David Dollar Diplomacy

David Dollar, a senior fellow at the Brooking Institute, served U.S. Treasury Department’s economic emissary to China.

David Dollar, a senior fellow at the Brooking Institute, served U.S. Treasury Department’s economic emissary to China.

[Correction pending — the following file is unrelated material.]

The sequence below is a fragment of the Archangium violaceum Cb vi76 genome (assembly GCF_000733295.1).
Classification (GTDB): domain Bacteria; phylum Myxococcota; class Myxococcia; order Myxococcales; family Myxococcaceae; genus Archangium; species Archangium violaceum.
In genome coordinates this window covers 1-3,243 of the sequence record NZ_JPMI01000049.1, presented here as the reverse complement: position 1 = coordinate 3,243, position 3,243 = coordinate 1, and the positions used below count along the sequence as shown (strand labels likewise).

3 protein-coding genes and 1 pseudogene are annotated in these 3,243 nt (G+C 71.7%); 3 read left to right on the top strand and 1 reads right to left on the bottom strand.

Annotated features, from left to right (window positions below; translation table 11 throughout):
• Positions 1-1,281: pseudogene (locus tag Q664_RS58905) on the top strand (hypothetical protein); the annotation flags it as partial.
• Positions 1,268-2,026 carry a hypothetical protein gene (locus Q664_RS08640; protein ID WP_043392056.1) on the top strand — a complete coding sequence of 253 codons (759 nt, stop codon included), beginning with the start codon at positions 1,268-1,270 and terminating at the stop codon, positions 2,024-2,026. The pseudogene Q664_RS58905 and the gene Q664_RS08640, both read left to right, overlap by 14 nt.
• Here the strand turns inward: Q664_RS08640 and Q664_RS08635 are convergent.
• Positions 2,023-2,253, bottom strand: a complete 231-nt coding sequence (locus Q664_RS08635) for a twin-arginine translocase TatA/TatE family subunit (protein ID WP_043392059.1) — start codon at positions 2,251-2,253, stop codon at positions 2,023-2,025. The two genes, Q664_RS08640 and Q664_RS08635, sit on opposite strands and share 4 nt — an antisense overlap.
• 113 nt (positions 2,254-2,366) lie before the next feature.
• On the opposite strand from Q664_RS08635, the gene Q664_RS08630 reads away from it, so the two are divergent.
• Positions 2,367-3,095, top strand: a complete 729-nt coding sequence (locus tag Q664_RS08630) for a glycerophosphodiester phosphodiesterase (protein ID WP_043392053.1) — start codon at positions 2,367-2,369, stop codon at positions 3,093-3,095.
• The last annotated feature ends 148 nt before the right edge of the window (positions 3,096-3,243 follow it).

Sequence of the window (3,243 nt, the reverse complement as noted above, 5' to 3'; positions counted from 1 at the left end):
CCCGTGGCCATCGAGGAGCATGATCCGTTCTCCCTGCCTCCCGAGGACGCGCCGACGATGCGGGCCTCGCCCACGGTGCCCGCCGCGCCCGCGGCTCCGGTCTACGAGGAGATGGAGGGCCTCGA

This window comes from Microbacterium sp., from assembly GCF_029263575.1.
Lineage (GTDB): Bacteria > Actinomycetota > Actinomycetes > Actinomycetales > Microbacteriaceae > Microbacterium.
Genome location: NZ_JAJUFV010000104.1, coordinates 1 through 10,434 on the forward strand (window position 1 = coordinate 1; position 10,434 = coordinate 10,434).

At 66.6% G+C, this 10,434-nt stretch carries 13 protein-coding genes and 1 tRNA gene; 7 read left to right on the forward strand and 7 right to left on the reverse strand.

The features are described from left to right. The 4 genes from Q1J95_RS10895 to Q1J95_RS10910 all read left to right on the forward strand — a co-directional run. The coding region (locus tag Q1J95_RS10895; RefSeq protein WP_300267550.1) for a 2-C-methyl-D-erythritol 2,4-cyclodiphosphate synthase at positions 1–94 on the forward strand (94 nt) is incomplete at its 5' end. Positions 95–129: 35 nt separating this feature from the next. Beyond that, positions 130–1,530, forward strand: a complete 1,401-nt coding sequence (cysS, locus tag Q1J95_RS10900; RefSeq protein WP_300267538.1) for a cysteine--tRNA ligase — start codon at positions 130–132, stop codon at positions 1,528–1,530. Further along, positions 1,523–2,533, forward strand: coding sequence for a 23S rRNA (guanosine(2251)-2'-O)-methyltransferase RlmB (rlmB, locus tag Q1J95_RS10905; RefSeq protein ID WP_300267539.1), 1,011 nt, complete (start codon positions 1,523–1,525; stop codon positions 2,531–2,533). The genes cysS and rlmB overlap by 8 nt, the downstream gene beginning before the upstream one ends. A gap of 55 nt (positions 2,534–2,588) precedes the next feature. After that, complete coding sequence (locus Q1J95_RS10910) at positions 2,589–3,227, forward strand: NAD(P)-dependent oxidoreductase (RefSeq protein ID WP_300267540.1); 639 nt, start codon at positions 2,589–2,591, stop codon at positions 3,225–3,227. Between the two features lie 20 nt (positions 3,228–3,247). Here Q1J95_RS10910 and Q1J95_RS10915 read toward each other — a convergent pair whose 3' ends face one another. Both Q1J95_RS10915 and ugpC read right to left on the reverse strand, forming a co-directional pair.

With the People’s Republic of China predicted to surpass the United States in purchasing power parity this year and a steady drum-beat of North American leftists extolling a supposedly superior Beijing model, from the NYT’s Tom Friedman to the SEIU’s Andy Stern to the Liberal Party’s Justin Trudeau (if Michael Ignatieff was criticized for being too intellectual to project an attractive political persona, one might credit the Grits for the gutsiness of going in the complete opposite direction), one might naturally want to purchase a ticket on the Chinese hype train (unrelated to SK Telecom’s vastly superior Korean version). At a college where the typical average age at an academic event or lecture series is comparable to that of the Hometown Buffet, a Social Security Rally, or even an Episcopalian service (okay that last one was a bridge too far), David Dollar’s lecture on challenges facing the mainland Chinese economy was packed. Perhaps Dollar’s credentials drew them. As the Department of Treasury’s primary emissary to Beijing, Dollar (he has probably had to deal with an endless deluge of irritatingly bad puns in his professional career) had previously served as the country director of the World Bank (still a reputable organization even if it may be best known by us as a dumping ground for crappy college presidents). However, a heightened interest in China does permeate most colleges in America.